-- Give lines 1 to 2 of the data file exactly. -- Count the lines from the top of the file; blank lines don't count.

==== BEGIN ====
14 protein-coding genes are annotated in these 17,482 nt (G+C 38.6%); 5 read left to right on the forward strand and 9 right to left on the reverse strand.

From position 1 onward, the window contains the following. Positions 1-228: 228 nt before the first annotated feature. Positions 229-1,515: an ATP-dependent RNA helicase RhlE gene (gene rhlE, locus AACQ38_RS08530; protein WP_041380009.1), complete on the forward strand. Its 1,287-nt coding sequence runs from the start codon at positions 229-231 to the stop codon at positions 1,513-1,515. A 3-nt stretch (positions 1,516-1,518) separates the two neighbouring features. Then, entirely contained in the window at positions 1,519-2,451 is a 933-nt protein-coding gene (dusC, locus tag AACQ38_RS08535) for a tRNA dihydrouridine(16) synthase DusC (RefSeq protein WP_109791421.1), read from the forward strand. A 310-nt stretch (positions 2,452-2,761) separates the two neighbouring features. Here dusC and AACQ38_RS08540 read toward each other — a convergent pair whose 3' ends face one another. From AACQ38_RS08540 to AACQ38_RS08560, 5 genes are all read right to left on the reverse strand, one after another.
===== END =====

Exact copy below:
14 protein-coding genes are annotated in these 17,482 nt (G+C 38.6%); 5 read left to right on the forward strand and 9 right to left on the reverse strand.

From position 1 onward, the window contains the following. Positions 1-228: 228 nt before the first annotated feature. Positions 229-1,515: an ATP-dependent RNA helicase RhlE gene (gene rhlE, locus AACQ38_RS08530; protein WP_041380009.1), complete on the forward strand. Its 1,287-nt coding sequence runs from the start codon at positions 229-231 to the stop codon at positions 1,513-1,515. A 3-nt stretch (positions 1,516-1,518) separates the two neighbouring features. Then, entirely contained in the window at positions 1,519-2,451 is a 933-nt protein-coding gene (dusC, locus tag AACQ38_RS08535) for a tRNA dihydrouridine(16) synthase DusC (RefSeq protein WP_109791421.1), read from the forward strand. A 310-nt stretch (positions 2,452-2,761) separates the two neighbouring features. Here dusC and AACQ38_RS08540 read toward each other — a convergent pair whose 3' ends face one another. From AACQ38_RS08540 to AACQ38_RS08560, 5 genes are all read right to left on the reverse strand, one after another.